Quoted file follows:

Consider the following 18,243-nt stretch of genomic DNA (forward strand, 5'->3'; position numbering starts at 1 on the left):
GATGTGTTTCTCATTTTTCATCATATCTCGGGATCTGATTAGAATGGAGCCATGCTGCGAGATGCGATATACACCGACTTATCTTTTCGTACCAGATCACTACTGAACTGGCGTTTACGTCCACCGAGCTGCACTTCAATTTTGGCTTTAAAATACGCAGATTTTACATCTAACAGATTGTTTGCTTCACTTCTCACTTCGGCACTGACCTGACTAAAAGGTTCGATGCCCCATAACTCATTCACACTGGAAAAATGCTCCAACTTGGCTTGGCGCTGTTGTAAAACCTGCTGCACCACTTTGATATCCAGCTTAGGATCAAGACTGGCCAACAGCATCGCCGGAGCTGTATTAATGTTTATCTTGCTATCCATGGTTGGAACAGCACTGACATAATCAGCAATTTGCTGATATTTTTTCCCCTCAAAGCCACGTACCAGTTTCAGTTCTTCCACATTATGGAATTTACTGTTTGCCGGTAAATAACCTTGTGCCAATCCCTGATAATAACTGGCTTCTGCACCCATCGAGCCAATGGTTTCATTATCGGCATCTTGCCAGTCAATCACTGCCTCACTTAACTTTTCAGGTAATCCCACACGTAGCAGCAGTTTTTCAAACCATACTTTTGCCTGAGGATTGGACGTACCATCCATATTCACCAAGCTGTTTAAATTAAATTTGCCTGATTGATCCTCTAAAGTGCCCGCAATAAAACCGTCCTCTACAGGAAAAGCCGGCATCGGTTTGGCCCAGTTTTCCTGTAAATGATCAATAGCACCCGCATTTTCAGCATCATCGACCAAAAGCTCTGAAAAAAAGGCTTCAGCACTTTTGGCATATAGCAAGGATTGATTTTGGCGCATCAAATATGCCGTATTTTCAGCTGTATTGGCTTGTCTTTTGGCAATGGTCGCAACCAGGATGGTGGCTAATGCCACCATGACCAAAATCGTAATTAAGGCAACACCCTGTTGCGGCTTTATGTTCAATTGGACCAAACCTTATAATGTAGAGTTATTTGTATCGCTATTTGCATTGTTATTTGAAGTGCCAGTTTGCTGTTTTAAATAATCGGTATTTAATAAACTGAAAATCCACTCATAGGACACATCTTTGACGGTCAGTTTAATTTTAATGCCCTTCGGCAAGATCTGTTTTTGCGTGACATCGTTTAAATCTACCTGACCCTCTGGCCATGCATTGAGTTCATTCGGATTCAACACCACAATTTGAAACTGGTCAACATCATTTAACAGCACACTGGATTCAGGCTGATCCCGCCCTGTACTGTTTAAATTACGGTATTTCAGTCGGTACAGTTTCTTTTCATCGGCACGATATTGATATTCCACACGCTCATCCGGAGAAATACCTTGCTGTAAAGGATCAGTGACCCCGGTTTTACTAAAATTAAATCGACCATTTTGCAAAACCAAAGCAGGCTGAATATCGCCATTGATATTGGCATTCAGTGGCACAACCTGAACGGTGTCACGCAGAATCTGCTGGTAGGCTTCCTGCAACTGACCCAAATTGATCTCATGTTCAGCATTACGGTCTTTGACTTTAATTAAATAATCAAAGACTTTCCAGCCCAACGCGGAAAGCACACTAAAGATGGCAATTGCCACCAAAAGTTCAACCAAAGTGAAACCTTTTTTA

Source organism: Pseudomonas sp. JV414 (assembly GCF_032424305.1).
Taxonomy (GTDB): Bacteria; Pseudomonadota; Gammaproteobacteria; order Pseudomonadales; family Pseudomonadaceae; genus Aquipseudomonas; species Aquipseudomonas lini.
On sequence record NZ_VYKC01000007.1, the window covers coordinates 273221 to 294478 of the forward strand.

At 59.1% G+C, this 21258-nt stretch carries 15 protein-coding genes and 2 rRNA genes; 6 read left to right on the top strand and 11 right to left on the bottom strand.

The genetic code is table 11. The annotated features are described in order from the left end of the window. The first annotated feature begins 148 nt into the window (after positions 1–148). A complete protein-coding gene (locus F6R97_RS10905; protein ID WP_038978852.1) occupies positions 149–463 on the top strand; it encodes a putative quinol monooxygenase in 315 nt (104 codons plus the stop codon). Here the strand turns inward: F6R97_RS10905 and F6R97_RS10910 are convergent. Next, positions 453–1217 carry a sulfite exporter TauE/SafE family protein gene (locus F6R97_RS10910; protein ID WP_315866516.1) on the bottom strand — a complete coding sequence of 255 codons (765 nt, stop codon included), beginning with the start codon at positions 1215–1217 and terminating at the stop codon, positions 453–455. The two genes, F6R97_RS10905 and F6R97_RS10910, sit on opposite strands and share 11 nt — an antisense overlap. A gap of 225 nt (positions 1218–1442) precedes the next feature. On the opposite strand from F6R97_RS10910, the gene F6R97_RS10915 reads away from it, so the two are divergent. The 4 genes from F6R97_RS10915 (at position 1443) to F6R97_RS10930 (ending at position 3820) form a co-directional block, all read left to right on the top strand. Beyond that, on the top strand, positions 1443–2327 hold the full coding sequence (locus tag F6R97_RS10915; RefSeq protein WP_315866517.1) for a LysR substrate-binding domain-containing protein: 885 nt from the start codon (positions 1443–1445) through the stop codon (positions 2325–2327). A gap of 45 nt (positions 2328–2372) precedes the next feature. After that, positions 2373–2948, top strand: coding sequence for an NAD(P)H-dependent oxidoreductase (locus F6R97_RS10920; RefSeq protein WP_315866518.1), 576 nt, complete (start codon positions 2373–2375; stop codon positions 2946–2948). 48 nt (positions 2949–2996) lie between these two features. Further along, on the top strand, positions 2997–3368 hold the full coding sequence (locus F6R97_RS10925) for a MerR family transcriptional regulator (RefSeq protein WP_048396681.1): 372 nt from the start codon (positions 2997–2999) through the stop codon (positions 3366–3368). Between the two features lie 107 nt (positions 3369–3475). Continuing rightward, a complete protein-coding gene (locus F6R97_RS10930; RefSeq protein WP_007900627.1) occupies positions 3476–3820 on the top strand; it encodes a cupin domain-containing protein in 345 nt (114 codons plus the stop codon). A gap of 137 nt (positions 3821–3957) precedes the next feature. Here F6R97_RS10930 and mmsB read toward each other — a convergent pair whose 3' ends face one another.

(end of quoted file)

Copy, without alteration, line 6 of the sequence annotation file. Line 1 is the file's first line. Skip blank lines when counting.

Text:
At 59.1% G+C, this 21258-nt stretch carries 15 protein-coding genes and 2 rRNA genes; 6 read left to right on the top strand and 11 right to left on the bottom strand.